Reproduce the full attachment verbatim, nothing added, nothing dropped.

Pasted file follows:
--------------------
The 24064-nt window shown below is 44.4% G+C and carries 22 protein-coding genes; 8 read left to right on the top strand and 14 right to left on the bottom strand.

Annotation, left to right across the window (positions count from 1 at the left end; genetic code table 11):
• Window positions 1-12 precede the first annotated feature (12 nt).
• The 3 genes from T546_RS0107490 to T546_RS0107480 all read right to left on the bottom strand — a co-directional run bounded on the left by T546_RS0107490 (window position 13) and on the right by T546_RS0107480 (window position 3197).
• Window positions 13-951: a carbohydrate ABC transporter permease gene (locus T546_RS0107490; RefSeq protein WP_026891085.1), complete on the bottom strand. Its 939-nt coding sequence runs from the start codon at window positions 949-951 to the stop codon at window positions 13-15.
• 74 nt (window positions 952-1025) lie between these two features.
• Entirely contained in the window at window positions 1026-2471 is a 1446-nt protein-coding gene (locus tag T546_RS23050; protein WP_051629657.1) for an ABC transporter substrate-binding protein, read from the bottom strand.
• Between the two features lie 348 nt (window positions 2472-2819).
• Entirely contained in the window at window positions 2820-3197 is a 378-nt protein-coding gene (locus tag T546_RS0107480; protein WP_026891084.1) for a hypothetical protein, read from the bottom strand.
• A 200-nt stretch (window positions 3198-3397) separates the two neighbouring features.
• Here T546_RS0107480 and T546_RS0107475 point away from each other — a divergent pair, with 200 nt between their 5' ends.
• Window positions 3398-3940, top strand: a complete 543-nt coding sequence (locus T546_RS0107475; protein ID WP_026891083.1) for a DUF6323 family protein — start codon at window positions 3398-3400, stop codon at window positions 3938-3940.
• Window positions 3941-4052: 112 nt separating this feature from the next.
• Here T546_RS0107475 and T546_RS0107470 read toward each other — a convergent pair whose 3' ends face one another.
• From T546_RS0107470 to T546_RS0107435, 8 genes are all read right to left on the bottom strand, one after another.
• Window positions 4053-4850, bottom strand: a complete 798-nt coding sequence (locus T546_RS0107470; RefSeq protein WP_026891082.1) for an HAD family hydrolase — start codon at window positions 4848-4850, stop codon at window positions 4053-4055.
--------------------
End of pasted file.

The 24064-nt window shown below is 44.4% G+C and carries 22 protein-coding genes; 8 read left to right on the top strand and 14 right to left on the bottom strand.

Annotation, left to right across the window (positions count from 1 at the left end; genetic code table 11):
• Window positions 1-12 precede the first annotated feature (12 nt).
• The 3 genes from T546_RS0107490 to T546_RS0107480 all read right to left on the bottom strand — a co-directional run bounded on the left by T546_RS0107490 (window position 13) and on the right by T546_RS0107480 (window position 3197).
• Window positions 13-951: a carbohydrate ABC transporter permease gene (locus T546_RS0107490; RefSeq protein WP_026891085.1), complete on the bottom strand. Its 939-nt coding sequence runs from the start codon at window positions 949-951 to the stop codon at window positions 13-15.
• 74 nt (window positions 952-1025) lie between these two features.
• Entirely contained in the window at window positions 1026-2471 is a 1446-nt protein-coding gene (locus tag T546_RS23050; protein WP_051629657.1) for an ABC transporter substrate-binding protein, read from the bottom strand.
• Between the two features lie 348 nt (window positions 2472-2819).
• Entirely contained in the window at window positions 2820-3197 is a 378-nt protein-coding gene (locus tag T546_RS0107480; protein WP_026891084.1) for a hypothetical protein, read from the bottom strand.
• A 200-nt stretch (window positions 3198-3397) separates the two neighbouring features.
• Here T546_RS0107480 and T546_RS0107475 point away from each other — a divergent pair, with 200 nt between their 5' ends.
• Window positions 3398-3940, top strand: a complete 543-nt coding sequence (locus T546_RS0107475; protein ID WP_026891083.1) for a DUF6323 family protein — start codon at window positions 3398-3400, stop codon at window positions 3938-3940.
• Window positions 3941-4052: 112 nt separating this feature from the next.
• Here T546_RS0107475 and T546_RS0107470 read toward each other — a convergent pair whose 3' ends face one another.
• From T546_RS0107470 to T546_RS0107435, 8 genes are all read right to left on the bottom strand, one after another.
• Window positions 4053-4850, bottom strand: a complete 798-nt coding sequence (locus T546_RS0107470; RefSeq protein WP_026891082.1) for an HAD family hydrolase — start codon at window positions 4848-4850, stop codon at window positions 4053-4055.